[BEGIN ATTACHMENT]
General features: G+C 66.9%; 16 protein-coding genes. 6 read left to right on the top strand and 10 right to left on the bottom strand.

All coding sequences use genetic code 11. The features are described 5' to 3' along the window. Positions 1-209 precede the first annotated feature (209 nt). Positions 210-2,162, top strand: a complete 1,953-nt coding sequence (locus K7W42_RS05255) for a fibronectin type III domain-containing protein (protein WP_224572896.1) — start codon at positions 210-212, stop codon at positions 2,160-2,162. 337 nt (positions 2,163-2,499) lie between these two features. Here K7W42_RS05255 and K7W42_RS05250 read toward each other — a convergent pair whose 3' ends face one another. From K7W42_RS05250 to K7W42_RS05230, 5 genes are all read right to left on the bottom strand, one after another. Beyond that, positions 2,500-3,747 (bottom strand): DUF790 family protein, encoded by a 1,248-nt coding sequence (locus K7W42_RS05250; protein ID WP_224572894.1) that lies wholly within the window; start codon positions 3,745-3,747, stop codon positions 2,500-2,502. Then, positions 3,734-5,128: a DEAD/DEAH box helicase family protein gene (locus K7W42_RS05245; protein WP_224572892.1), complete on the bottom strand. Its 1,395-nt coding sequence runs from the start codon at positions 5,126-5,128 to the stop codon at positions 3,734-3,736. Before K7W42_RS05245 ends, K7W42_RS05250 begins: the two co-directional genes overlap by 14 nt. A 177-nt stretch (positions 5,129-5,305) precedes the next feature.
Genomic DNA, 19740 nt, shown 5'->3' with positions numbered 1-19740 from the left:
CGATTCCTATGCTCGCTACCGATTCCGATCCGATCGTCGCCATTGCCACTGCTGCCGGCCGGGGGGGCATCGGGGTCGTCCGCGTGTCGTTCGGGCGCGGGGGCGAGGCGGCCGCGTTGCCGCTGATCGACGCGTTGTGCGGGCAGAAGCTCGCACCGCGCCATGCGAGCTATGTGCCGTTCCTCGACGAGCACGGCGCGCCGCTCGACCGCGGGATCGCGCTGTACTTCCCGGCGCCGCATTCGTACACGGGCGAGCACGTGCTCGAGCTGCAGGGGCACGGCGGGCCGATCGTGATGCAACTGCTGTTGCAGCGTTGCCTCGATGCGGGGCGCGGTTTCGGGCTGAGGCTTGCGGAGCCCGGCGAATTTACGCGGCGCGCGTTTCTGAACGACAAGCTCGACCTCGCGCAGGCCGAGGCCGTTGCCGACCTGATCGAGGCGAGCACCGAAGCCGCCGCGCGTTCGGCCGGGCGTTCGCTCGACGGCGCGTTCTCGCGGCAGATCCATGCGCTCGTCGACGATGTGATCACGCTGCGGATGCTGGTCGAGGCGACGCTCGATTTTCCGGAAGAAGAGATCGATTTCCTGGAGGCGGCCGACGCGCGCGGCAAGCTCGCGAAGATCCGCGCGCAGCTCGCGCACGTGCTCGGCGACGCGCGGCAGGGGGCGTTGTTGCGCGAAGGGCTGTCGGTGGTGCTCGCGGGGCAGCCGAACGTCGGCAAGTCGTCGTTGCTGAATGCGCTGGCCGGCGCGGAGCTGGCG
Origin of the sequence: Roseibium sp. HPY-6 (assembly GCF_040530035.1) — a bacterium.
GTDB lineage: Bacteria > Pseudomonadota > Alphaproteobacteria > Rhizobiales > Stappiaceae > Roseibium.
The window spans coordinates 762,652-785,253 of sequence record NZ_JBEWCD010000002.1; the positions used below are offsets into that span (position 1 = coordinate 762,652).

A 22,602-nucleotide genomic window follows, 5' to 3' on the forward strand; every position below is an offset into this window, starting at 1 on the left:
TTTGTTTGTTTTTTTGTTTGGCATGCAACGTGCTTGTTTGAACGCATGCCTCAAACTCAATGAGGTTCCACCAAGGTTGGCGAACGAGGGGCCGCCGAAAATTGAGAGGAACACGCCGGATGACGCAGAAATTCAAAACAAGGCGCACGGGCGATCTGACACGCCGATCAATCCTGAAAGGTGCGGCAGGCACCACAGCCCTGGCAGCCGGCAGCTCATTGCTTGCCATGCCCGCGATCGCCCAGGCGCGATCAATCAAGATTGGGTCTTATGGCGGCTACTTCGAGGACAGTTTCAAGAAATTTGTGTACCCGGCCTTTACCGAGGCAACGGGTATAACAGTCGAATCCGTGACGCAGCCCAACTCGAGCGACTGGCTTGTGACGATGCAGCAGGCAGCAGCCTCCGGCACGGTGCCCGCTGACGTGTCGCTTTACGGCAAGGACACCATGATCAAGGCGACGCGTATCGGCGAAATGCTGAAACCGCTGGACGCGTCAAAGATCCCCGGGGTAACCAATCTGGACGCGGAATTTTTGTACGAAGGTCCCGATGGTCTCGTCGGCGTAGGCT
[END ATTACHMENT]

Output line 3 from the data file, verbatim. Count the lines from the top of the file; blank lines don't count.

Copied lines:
Genomic DNA, 19740 nt, shown 5'->3' with positions numbered 1-19740 from the left: